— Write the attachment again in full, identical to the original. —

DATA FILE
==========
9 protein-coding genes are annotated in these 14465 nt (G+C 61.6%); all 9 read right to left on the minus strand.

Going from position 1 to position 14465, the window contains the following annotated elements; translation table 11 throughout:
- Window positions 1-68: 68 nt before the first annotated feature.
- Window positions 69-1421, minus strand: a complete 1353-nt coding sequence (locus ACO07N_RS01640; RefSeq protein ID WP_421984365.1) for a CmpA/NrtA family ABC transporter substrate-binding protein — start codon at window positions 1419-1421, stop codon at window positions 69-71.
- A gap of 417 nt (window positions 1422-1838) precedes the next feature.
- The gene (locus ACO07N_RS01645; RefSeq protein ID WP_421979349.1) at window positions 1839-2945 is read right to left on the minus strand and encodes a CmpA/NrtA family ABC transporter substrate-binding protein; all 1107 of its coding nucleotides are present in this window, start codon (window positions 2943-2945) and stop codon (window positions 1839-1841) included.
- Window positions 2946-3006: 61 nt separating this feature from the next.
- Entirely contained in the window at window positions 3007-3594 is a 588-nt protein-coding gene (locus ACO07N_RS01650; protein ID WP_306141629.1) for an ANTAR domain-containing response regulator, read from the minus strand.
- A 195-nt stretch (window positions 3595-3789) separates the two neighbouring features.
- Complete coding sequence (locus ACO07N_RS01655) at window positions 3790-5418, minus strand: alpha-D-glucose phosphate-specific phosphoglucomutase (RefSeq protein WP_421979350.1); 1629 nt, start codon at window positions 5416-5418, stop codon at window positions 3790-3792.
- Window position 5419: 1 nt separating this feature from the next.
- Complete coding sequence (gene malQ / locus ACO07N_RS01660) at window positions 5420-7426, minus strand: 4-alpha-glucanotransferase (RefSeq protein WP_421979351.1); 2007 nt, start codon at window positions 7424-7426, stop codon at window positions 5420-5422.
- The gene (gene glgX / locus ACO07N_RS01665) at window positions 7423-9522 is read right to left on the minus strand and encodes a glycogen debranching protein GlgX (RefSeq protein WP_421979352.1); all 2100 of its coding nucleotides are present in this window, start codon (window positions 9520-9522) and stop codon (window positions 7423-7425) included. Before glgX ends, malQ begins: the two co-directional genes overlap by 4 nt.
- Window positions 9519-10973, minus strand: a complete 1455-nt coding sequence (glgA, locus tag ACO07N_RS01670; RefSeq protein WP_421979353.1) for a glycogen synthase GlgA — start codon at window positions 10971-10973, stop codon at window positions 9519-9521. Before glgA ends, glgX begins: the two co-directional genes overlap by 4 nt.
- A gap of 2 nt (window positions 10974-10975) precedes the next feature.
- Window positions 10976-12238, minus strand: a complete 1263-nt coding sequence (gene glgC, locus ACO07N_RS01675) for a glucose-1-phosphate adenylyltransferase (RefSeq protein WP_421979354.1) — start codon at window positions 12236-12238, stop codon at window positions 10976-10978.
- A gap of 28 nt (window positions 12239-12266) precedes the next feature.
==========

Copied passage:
9 protein-coding genes are annotated in these 14465 nt (G+C 61.6%); all 9 read right to left on the minus strand.

Going from position 1 to position 14465, the window contains the following annotated elements; translation table 11 throughout:
- Window positions 1-68: 68 nt before the first annotated feature.
- Window positions 69-1421, minus strand: a complete 1353-nt coding sequence (locus ACO07N_RS01640; RefSeq protein ID WP_421984365.1) for a CmpA/NrtA family ABC transporter substrate-binding protein — start codon at window positions 1419-1421, stop codon at window positions 69-71.
- A gap of 417 nt (window positions 1422-1838) precedes the next feature.
- The gene (locus ACO07N_RS01645; RefSeq protein ID WP_421979349.1) at window positions 1839-2945 is read right to left on the minus strand and encodes a CmpA/NrtA family ABC transporter substrate-binding protein; all 1107 of its coding nucleotides are present in this window, start codon (window positions 2943-2945) and stop codon (window positions 1839-1841) included.
- Window positions 2946-3006: 61 nt separating this feature from the next.
- Entirely contained in the window at window positions 3007-3594 is a 588-nt protein-coding gene (locus ACO07N_RS01650; protein ID WP_306141629.1) for an ANTAR domain-containing response regulator, read from the minus strand.
- A 195-nt stretch (window positions 3595-3789) separates the two neighbouring features.
- Complete coding sequence (locus ACO07N_RS01655) at window positions 3790-5418, minus strand: alpha-D-glucose phosphate-specific phosphoglucomutase (RefSeq protein WP_421979350.1); 1629 nt, start codon at window positions 5416-5418, stop codon at window positions 3790-3792.
- Window position 5419: 1 nt separating this feature from the next.
- Complete coding sequence (gene malQ / locus ACO07N_RS01660) at window positions 5420-7426, minus strand: 4-alpha-glucanotransferase (RefSeq protein WP_421979351.1); 2007 nt, start codon at window positions 7424-7426, stop codon at window positions 5420-5422.
- The gene (gene glgX / locus ACO07N_RS01665) at window positions 7423-9522 is read right to left on the minus strand and encodes a glycogen debranching protein GlgX (RefSeq protein WP_421979352.1); all 2100 of its coding nucleotides are present in this window, start codon (window positions 9520-9522) and stop codon (window positions 7423-7425) included. Before glgX ends, malQ begins: the two co-directional genes overlap by 4 nt.
- Window positions 9519-10973, minus strand: a complete 1455-nt coding sequence (glgA, locus tag ACO07N_RS01670; RefSeq protein WP_421979353.1) for a glycogen synthase GlgA — start codon at window positions 10971-10973, stop codon at window positions 9519-9521. Before glgA ends, glgX begins: the two co-directional genes overlap by 4 nt.
- A gap of 2 nt (window positions 10974-10975) precedes the next feature.
- Window positions 10976-12238, minus strand: a complete 1263-nt coding sequence (gene glgC, locus ACO07N_RS01675) for a glucose-1-phosphate adenylyltransferase (RefSeq protein WP_421979354.1) — start codon at window positions 12236-12238, stop codon at window positions 10976-10978.
- A gap of 28 nt (window positions 12239-12266) precedes the next feature.